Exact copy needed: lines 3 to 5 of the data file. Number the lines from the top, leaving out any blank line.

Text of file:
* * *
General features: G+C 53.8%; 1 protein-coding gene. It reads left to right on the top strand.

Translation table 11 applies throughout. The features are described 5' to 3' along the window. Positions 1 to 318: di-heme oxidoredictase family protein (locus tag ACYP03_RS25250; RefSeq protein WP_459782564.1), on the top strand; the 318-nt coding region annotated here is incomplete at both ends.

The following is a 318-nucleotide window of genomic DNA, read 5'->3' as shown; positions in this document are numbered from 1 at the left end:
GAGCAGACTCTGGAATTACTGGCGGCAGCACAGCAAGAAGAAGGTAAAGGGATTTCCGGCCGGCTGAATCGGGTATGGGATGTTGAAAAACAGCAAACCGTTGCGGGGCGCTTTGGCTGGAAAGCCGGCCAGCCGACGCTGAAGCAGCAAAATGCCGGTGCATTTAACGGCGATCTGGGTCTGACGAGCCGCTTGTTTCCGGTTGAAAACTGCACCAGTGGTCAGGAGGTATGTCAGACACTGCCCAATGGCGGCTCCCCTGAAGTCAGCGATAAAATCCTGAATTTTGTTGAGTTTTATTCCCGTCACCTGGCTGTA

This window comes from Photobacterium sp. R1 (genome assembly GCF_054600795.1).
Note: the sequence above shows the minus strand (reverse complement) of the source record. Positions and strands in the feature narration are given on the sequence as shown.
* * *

The following is a 318-nucleotide window of genomic DNA, read 5'->3' as shown; positions in this document are numbered from 1 at the left end:
GAGCAGACTCTGGAATTACTGGCGGCAGCACAGCAAGAAGAAGGTAAAGGGATTTCCGGCCGGCTGAATCGGGTATGGGATGTTGAAAAACAGCAAACCGTTGCGGGGCGCTTTGGCTGGAAAGCCGGCCAGCCGACGCTGAAGCAGCAAAATGCCGGTGCATTTAACGGCGATCTGGGTCTGACGAGCCGCTTGTTTCCGGTTGAAAACTGCACCAGTGGTCAGGAGGTATGTCAGACACTGCCCAATGGCGGCTCCCCTGAAGTCAGCGATAAAATCCTGAATTTTGTTGAGTTTTATTCCCGTCACCTGGCTGTA

This window comes from Photobacterium sp. R1 (genome assembly GCF_054600795.1).